London in the swinging 60s. A time of glamour. A place of dreams. An era of magic, cruelty and abuse. Wait, what? That’s right, Edgar Wright’s (the Cornetto Trilogy, “Baby Driver”) latest film, Last Night in Soho, largely eschews the lighthearted tone of his previous work, delivering a tale that is dark, gruesome and visceral, owing more to Italian giallo than English comedy.
Despite the grimmer tone, the visual stylistics are cranked up, Wright’s musical-esque flourishes combined with lurid color schemes that would make Dario Argento proud. Yet while “Suspiria,” “Inferno,” “Tenebrae” and their ilk have been described as stylistic experiments with loose plotting, Last Night in Soho offers a tightly focused narrative of trauma and grief. In typical Wright style, we are introduced to Eloise (Thomasin McKenzie, “The King”) in a dancelike sequence as she swings through her home in a self-designed and crafted dress, listening to the music of her grandmother Peggy (Rita Tushingham, “The Owners”). Eloise’s excitement is palpable as she receives acceptance to the London Fashion School, where she promptly moves from the sticks of Cornwall. The first act of the film follows Eloise settling into university life (which is somewhat Americanized): Cramped living conditions, awful new “friends,” one nice guy, waking up late and running to class, finding a new place to live, studying and creating new designs. Oh, and the small matter of experiencing the life of Sandy (Anya Taylor-Joy, “Glass”), a young woman in 60s London with dreams of her name in lights and a reality that is somewhat different.
The early scenes establish that Eloise sees more than others, such as the ghost of her mother (Aimee Cassettari) in mirrors. Thus, her haunting of and by Sandy are initially more exciting than unsettling. But are Eloise’s visions the products of a damaged mind or something more supernatural? The viewer is invited to be skeptical while also appreciating Eloise’s own conviction that her experiences are real. Nice guy John (Michael Ajao, “Attack the Block”) offers support and understanding, this tentative and timid relationship contrasted with the wild abandon of Sandy and cool but creepy Jack (Matt Smith, “Official Secrets”). But as the film progresses, Eloise becomes more like Sandy in terms of hairstyle, dress and even attitude, until she starts seeing Sandy and the horrors she encounters both in her dreams and while awake.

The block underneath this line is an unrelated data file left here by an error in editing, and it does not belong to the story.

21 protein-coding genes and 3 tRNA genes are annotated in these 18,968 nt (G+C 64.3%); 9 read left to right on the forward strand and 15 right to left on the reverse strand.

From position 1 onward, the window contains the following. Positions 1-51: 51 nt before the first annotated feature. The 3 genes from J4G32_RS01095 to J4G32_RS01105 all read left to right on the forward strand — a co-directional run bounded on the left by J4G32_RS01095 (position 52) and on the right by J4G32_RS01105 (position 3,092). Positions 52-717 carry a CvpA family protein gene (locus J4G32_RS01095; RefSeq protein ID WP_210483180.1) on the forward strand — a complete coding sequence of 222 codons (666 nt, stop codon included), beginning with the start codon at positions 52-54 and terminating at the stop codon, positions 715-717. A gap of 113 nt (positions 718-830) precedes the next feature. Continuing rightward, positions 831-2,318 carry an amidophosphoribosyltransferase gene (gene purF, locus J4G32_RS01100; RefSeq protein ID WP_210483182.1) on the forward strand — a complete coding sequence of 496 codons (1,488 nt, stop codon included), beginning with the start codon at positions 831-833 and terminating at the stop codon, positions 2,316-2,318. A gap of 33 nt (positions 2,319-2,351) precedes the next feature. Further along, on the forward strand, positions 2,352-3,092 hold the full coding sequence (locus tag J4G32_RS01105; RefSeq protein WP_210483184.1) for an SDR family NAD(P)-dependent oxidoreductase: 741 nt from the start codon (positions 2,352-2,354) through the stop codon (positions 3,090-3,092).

As a horror film of haunting, fractured perceptions and aggressive images, Last Night in Soho strikes the balance between being bonkers and disturbing. Wright along with editor Paul Machliss perfectly interweave the experiences of Eloise and Sandy, the film sometimes dancing as elegantly as the characters and also as furiously. Reflections are key as Eloise sees others than herself in mirrors and sometimes, they see her back. Director of photography, Chung-hoon Chung, brings the same kind of startling color and lighting that he does to the work of Park Chan-Wook like “The Handmaiden” and “Stoker,” neon signs that might seem garish instead looming off buildings like electrified gargoyles. Eloise is an engaging lead and Sandy perfectly embodies naivety and embitterment; her early performance of “Downtown” is spellbinding and makes her later arc all the more wounding, both for Eloise and the viewer. As Eloise digs deeper into Sandy’s story, the filmmaking becomes ever more intense, drawing the viewer along for the ride to the berserk finale.